ENV Students Study China’s Transformation into Olympic Host


ENV Students Study China’s Transformation into Olympic Host
During the China trip, students study modern buildings, historic structures and gardens in the cities of Beijing, Shanghai, Hangzhou and Suzhou.

Rapidly growing and constantly changing, China is a perfect learning laboratory for students in the College of Environmental Design. With the 2008 Olympics in Beijing, students had a front row seat this summer at the city's transformation from a major metropolis into the Olympic host city for hundreds of thousands of international visitors.

For the fourth year, Professors Irma Ramirez, architecture, and Gwen Urey, urban and regional planning, led a group of students on a study abroad trip to China, where they studied the social, political, legal and economic factors that affect design and planning. Students worked with Chinese faculty, students and planning officials to study modern buildings, historic structures and gardens in the cities of Beijing, Shanghai, Hangzhou and Suzhou. Their final project included a site analysis of a historic neighborhood and creating a conceptual design for the space.

During the trip, from June 27 to July 31, students watched major changes in Beijing's landscape leading up to the opening Olympics ceremony on Aug. 8. They observed the completion of sports venues, such as the “Bird's Nest” and “Water Cube,” witnessed three new subway lines open up for the first time, and watched traffic and congestion cut in half.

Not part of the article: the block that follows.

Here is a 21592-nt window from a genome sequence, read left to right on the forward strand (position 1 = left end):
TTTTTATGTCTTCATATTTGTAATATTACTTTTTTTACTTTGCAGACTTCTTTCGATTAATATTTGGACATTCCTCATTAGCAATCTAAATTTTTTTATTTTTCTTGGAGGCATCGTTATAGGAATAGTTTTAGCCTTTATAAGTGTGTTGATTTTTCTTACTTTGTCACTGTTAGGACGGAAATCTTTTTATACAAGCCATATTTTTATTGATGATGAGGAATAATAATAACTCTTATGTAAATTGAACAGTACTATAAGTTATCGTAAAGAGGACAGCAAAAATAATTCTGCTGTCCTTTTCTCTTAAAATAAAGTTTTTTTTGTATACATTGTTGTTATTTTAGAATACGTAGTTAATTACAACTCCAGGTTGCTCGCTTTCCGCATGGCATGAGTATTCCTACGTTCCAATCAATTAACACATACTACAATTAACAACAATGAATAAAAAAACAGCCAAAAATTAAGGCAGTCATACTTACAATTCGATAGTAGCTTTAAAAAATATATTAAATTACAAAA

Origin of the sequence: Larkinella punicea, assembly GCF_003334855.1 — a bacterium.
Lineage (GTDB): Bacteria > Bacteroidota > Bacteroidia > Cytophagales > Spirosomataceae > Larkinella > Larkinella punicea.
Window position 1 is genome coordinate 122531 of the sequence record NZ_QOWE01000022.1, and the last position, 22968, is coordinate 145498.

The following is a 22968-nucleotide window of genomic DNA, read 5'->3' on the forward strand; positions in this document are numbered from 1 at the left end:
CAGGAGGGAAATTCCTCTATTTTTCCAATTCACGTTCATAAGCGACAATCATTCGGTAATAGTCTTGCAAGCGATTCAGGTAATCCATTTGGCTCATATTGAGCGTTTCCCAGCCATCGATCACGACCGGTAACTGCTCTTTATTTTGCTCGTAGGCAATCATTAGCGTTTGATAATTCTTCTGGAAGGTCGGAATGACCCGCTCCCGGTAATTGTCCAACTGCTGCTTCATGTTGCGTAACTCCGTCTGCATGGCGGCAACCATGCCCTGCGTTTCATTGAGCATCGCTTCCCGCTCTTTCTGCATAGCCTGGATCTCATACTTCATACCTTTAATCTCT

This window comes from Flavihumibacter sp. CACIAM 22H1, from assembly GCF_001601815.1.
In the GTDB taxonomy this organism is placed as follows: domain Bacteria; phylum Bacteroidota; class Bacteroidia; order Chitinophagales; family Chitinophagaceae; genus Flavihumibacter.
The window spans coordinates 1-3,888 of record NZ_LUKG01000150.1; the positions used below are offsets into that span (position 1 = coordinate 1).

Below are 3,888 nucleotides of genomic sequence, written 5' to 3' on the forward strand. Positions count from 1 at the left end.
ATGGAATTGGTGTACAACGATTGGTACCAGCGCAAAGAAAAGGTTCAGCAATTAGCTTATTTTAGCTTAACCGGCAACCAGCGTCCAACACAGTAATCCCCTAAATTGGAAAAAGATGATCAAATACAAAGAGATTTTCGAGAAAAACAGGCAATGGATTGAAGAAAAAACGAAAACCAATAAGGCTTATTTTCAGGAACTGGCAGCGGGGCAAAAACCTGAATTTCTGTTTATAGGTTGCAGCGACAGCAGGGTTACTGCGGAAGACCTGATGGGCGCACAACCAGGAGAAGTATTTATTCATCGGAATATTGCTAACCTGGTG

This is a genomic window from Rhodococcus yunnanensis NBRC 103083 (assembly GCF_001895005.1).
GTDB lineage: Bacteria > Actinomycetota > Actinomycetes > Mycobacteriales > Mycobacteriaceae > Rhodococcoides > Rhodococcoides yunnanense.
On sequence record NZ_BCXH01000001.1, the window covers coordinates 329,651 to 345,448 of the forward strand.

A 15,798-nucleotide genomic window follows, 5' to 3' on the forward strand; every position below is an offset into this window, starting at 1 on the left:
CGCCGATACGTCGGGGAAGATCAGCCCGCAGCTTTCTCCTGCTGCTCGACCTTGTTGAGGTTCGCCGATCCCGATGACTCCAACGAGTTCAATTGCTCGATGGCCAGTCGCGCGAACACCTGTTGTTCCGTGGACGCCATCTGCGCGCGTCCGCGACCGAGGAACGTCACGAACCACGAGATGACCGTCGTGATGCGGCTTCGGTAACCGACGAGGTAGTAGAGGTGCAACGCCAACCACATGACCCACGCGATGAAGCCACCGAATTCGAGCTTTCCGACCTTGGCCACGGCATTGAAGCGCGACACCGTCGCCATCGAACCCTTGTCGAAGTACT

“The three weeks before the Olympics were the most exciting moments that I have seen because of the changes in the infrastructure and reorganization of the city,” Ramirez said.

“We watched the city being renewed,” said landscape architecture senior Tim Zhang, who stayed in Beijing after the study trip to watch the Olympics.

This summer's group included 11 architecture students, 12 urban and regional planning majors and 3 from landscape architecture. As an interdisciplinary study abroad program, students from all three majors worked in groups on a final project. They studied a historical neighborhood with traditional Chinese homes that features courtyards and connecting alleys. The teams had to create a design that would allow new, high-density development to move in without threatening the traditional buildings.

Jorge Felix, an urban & regional planning major, said working with students from other disciplines gave him a better understanding of the design thought process. “I found that working with other majors gives the project more validity. Each discipline had something different to offer to the project, which made this experience unique and memorable,” Felix said.

For more information about the China Summer Study Abroad Program, visit www.cpp.edu/~urp/programs/studyabroad.shtml.

The summer 2008 group included 11 architecture students, 12 urban and regional planning majors and 3 from landscape architecture.